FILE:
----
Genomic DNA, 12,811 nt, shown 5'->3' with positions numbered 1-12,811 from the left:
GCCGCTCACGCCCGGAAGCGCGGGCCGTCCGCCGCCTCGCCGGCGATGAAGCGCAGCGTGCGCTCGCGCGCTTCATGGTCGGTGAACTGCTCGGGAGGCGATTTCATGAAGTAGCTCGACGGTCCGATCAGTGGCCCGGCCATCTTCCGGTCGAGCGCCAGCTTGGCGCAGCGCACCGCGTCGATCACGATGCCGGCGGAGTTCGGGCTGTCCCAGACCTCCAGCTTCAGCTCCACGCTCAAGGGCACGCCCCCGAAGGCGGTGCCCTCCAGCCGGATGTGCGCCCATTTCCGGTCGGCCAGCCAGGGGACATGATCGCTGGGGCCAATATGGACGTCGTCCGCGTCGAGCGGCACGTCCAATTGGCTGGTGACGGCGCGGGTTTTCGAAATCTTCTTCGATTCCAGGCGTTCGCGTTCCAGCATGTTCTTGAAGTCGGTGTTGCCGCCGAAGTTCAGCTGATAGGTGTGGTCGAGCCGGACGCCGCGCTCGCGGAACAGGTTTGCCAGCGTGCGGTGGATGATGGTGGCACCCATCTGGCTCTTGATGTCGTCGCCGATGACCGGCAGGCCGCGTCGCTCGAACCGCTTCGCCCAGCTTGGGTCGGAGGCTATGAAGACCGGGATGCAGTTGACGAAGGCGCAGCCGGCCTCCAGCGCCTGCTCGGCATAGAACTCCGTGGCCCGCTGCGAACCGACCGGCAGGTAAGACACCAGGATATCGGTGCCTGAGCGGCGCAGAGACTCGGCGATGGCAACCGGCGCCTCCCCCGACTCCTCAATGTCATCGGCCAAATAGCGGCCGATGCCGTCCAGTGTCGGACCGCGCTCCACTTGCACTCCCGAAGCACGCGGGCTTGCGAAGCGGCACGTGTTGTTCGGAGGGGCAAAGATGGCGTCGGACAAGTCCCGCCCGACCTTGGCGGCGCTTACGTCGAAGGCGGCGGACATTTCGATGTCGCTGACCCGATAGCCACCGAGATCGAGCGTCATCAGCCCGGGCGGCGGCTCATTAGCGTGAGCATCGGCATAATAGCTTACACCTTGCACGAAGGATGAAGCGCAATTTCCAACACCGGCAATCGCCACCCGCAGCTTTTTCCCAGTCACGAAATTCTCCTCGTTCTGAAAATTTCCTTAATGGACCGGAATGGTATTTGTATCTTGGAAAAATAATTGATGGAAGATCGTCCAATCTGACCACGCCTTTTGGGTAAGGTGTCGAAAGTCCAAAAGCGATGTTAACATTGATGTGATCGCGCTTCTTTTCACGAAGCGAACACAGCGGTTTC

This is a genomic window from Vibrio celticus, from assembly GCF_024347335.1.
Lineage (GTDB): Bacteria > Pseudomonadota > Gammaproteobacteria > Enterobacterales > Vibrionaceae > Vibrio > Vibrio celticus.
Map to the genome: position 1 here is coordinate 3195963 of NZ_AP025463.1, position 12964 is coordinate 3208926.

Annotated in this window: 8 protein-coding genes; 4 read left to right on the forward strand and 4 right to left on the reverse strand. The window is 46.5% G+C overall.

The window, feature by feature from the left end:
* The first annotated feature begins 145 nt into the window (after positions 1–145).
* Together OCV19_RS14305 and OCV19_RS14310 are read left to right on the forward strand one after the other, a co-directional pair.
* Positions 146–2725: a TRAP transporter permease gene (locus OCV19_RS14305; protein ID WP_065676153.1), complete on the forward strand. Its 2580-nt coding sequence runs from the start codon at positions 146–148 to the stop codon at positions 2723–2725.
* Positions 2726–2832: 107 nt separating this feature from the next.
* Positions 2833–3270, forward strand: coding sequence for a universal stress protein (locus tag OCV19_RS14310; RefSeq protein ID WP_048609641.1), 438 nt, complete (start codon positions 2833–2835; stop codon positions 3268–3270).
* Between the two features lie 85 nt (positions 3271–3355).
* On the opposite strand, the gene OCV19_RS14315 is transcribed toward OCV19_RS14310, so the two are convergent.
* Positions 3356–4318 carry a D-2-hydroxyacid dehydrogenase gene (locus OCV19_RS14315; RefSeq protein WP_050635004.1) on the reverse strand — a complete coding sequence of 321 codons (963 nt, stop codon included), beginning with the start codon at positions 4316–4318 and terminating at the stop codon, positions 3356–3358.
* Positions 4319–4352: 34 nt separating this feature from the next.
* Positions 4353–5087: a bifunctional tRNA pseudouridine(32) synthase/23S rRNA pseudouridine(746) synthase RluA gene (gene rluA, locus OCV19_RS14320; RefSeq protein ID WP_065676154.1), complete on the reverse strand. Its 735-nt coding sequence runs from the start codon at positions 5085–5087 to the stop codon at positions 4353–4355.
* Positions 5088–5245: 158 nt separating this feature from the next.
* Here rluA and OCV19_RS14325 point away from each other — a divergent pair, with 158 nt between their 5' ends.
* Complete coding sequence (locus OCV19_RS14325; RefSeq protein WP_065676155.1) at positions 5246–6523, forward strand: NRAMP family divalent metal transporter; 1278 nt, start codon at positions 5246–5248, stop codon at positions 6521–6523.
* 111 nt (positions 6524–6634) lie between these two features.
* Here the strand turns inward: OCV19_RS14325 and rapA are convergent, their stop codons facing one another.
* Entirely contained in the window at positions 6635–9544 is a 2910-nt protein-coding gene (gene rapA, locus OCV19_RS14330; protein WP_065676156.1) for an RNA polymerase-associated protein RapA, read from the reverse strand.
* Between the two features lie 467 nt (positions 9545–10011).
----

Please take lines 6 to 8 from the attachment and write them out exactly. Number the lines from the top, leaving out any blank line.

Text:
Annotated in this window: 8 protein-coding genes; 4 read left to right on the forward strand and 4 right to left on the reverse strand. The window is 46.5% G+C overall.

The window, feature by feature from the left end:
* The first annotated feature begins 145 nt into the window (after positions 1–145).